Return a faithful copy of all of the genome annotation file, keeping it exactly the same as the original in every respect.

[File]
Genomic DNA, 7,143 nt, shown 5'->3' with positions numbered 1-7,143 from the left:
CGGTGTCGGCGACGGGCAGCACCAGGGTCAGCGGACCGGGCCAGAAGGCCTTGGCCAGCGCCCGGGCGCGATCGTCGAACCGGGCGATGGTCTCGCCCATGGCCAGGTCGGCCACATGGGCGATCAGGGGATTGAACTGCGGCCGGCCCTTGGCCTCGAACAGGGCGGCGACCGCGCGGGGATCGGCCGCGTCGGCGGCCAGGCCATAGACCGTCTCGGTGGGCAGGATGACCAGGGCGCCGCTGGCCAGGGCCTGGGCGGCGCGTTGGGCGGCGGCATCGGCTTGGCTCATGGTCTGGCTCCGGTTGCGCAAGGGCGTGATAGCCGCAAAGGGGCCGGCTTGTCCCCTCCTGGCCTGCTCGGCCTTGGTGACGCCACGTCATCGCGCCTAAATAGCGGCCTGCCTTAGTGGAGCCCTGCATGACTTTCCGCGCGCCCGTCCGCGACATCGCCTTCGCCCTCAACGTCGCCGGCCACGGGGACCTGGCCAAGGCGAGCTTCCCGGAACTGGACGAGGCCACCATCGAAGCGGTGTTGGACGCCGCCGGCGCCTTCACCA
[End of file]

Genomic DNA, 7,143 nt, shown 5'->3' with positions numbered 1-7,143 from the left:
CGGTGTCGGCGACGGGCAGCACCAGGGTCAGCGGACCGGGCCAGAAGGCCTTGGCCAGCGCCCGGGCGCGATCGTCGAACCGGGCGATGGTCTCGCCCATGGCCAGGTCGGCCACATGGGCGATCAGGGGATTGAACTGCGGCCGGCCCTTGGCCTCGAACAGGGCGGCGACCGCGCGGGGATCGGCCGCGTCGGCGGCCAGGCCATAGACCGTCTCGGTGGGCAGGATGACCAGGGCGCCGCTGGCCAGGGCCTGGGCGGCGCGTTGGGCGGCGGCATCGGCTTGGCTCATGGTCTGGCTCCGGTTGCGCAAGGGCGTGATAGCCGCAAAGGGGCCGGCTTGTCCCCTCCTGGCCTGCTCGGCCTTGGTGACGCCACGTCATCGCGCCTAAATAGCGGCCTGCCTTAGTGGAGCCCTGCATGACTTTCCGCGCGCCCGTCCGCGACATCGCCTTCGCCCTCAACGTCGCCGGCCACGGGGACCTGGCCAAGGCGAGCTTCCCGGAACTGGACGAGGCCACCATCGAAGCGGTGTTGGACGCCGCCGGCGCCTTCACCA